The Last Gargoyle :: Original Flash Fiction

The Last Gargoyle.jpg

Picture from Pixabay

He knew that he was funny looking. People always tilted back their heads to catch a glimpse of him. Pointing. Calling him ‘gargoyle’. Laughing. Not just children. Whole crowds of people, usually led on by someone carrying a folded up umbrella. As if they had nothing better to do with their lives, than to move around in circles, staring at him as he was planning his escape.

He was almost out. He just had to find the right moment, when nobody was looking. At least, that is what his fellow gargoyles had told him, right before they disappeared. To find that moment when he had a clean view of the square below, in front of the cathedral. No people to stop him from landing on his two feet. No pigeons to distract him with their foolhardy nonsense, trying to sit on his head, shitting on him.

He missed his friends. At least when they were still around, he had someone to share the burden of laughter. He could pretend he was not the one being laughed at. Now there was no-one to blame.

But on the other hand, he was glad they had gone before him. Paved the road. He tried to follow them as they lept, but they had made him promise to close his eyes so as not to be distracted while they were taking the leap. He was the last of the gargoyles. Perhaps they would create a monument for him.

He looked around one last time. He had been here almost six hundred years already, but things were always changing. He preferred spring, with all the new leaves on the trees, birds making nests, no more snow and ice to make it impossible to see anything for months at the time. He wasn’t sure if he would be able to stand another winter of that, especially now that he was up here all by himself. He had never thought he would ever be missing those lame jokes of his neighbour gargoyle.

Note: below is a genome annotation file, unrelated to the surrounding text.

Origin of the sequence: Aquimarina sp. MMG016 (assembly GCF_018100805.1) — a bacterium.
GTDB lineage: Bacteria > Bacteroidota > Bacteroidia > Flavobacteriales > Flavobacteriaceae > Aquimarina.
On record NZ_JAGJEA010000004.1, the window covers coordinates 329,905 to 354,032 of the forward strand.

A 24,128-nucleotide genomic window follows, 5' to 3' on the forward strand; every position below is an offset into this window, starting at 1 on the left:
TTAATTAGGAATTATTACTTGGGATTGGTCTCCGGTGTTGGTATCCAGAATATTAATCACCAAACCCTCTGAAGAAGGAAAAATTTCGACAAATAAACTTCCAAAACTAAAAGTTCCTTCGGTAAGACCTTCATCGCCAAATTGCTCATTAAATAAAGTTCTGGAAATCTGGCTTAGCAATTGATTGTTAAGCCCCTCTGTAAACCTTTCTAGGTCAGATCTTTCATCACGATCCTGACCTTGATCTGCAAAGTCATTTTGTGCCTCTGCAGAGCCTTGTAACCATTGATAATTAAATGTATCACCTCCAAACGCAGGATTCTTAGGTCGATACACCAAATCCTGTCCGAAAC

But then again. If they had made it, why couldn’t he do the same?

Tomorrow was going to be the day. He would pray to Gravity to release him from his post. She would certainly head his call. Why wouldn't she?

Yeah. Tomorrow would be good. That new pizza joint across the square would finally be open, after all.


This story was written for the #twentyfourhourshortstory challenge organised weekly by @mctiller. If you have enjoyed this story, be sure to check out his contest post to read about it and the stories from the other contestants.

With special thanks for some inspiration by @jonknight.


Here an overview of more fiction/short stories and poetry by @nobyeni.


Quite a life, being stuck for six hundred years. Falling to the ground must be good change for sure. Great story.

I really enjoyed this, Noby. Short and sweet.

Question is, will he get his pizza?

I believe so. I wish to believe. I wish...

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